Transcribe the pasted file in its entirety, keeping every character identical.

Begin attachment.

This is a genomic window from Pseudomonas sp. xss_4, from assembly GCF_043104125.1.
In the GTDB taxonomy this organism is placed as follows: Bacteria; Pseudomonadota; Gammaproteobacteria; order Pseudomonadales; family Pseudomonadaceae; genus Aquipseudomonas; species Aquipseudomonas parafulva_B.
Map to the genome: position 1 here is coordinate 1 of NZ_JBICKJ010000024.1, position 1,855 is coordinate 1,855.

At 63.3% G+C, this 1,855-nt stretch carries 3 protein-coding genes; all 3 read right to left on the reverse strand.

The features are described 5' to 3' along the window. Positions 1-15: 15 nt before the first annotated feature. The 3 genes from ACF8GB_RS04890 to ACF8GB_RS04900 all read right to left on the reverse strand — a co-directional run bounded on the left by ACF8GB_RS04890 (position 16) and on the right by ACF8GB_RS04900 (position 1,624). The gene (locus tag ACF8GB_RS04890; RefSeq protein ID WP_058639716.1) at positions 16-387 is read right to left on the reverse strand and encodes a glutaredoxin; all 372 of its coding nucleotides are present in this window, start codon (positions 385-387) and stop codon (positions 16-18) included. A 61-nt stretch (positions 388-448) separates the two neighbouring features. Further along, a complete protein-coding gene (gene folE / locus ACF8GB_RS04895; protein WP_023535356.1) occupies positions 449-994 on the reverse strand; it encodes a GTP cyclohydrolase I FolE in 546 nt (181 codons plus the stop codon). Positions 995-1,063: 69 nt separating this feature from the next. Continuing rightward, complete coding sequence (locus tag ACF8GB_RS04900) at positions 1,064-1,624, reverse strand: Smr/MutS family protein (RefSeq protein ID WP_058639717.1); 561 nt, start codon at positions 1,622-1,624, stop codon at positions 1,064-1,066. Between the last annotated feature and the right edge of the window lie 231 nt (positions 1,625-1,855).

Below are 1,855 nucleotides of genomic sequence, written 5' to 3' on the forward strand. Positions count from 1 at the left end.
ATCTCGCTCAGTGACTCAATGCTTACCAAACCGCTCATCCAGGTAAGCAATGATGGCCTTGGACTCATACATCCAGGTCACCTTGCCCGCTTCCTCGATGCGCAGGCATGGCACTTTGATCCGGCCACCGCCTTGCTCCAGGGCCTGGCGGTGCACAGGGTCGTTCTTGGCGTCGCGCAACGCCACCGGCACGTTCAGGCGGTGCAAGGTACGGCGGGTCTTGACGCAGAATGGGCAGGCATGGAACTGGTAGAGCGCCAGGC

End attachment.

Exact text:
This is a genomic window from Pseudomonas sp. xss_4, from assembly GCF_043104125.1.
In the GTDB taxonomy this organism is placed as follows: Bacteria; Pseudomonadota; Gammaproteobacteria; order Pseudomonadales; family Pseudomonadaceae; genus Aquipseudomonas; species Aquipseudomonas parafulva_B.
Map to the genome: position 1 here is coordinate 1 of NZ_JBICKJ010000024.1, position 1,855 is coordinate 1,855.

At 63.3% G+C, this 1,855-nt stretch carries 3 protein-coding genes; all 3 read right to left on the reverse strand.

The features are described 5' to 3' along the window. Positions 1-15: 15 nt before the first annotated feature. The 3 genes from ACF8GB_RS04890 to ACF8GB_RS04900 all read right to left on the reverse strand — a co-directional run bounded on the left by ACF8GB_RS04890 (position 16) and on the right by ACF8GB_RS04900 (position 1,624). The gene (locus tag ACF8GB_RS04890; RefSeq protein ID WP_058639716.1) at positions 16-387 is read right to left on the reverse strand and encodes a glutaredoxin; all 372 of its coding nucleotides are present in this window, start codon (positions 385-387) and stop codon (positions 16-18) included. A 61-nt stretch (positions 388-448) separates the two neighbouring features. Further along, a complete protein-coding gene (gene folE / locus ACF8GB_RS04895; protein WP_023535356.1) occupies positions 449-994 on the reverse strand; it encodes a GTP cyclohydrolase I FolE in 546 nt (181 codons plus the stop codon). Positions 995-1,063: 69 nt separating this feature from the next. Continuing rightward, complete coding sequence (locus tag ACF8GB_RS04900) at positions 1,064-1,624, reverse strand: Smr/MutS family protein (RefSeq protein ID WP_058639717.1); 561 nt, start codon at positions 1,622-1,624, stop codon at positions 1,064-1,066. Between the last annotated feature and the right edge of the window lie 231 nt (positions 1,625-1,855).

Below are 1,855 nucleotides of genomic sequence, written 5' to 3' on the forward strand. Positions count from 1 at the left end.
ATCTCGCTCAGTGACTCAATGCTTACCAAACCGCTCATCCAGGTAAGCAATGATGGCCTTGGACTCATACATCCAGGTCACCTTGCCCGCTTCCTCGATGCGCAGGCATGGCACTTTGATCCGGCCACCGCCTTGCTCCAGGGCCTGGCGGTGCACAGGGTCGTTCTTGGCGTCGCGCAACGCCACCGGCACGTTCAGGCGGTGCAAGGTACGGCGGGTCTTGACGCAGAATGGGCAGGCATGGAACTGGTAGAGCGCCAGGC